Motives are Important: Petrofrontier Corp. v Macquarie Capital Markets Canada Ltd.
March 2022 - 1 min read
In 2020 and 2021, C.M. Callow Inc. v. Zollinger, 2020 SCC 45 and Wastech Services Ltd. v. Greater Vancouver Sewerage and Drainage District, 2021 SCC 7, two significant Supreme Court of Canada cases, clarified and confirmed the duty of good faith and honest contract performance. These cases have since been followed several times in Alberta and Canada to confirm, clarify, or extend the duty of good faith and honest performance. Understanding the evolution of the law following Callow and Wastech is essential for all individuals and entities with contractual duties and rights.
This article aims to provide an update on how appellate courts have applied the concepts of good faith and honest contractual performance, following Callow and Wastech.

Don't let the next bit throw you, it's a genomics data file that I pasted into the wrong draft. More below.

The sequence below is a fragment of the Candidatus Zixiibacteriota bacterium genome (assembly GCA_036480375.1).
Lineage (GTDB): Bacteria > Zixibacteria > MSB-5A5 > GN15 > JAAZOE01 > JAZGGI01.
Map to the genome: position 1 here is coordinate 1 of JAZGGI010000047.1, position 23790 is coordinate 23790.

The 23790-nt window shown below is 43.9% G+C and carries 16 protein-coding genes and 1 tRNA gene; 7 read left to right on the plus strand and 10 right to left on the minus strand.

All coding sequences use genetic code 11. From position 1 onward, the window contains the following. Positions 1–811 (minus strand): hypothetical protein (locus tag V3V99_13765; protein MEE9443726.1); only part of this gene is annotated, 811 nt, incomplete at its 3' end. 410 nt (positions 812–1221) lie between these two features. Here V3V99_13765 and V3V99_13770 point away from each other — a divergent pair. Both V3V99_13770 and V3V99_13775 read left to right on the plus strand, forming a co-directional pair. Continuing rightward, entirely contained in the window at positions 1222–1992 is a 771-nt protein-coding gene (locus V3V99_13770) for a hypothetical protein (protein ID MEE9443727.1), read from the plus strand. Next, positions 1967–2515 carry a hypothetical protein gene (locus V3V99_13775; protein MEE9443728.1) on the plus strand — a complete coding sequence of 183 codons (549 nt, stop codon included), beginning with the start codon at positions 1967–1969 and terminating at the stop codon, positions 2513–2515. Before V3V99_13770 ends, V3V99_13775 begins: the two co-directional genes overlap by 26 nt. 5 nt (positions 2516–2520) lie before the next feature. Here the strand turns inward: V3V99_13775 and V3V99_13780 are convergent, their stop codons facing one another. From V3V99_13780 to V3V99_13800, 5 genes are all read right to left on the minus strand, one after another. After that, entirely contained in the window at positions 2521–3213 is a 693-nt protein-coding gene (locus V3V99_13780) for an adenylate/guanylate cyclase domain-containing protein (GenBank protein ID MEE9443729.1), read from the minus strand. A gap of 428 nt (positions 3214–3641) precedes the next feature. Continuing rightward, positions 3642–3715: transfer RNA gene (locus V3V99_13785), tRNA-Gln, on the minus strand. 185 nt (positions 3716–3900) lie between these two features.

Although personal gain is not necessary to find that the duty of good faith and honest performance was breached, the motive behind the breach is relevant. This was confirmed in Petrofrontier, a decision that looks at whether certain questions asked during a Questioning should be answered. The Court held that evidence as to the motive of the party alleged to be in breach could assist in proving whether or not a defendant deliberately created a state of affairs to justify the termination of a contract.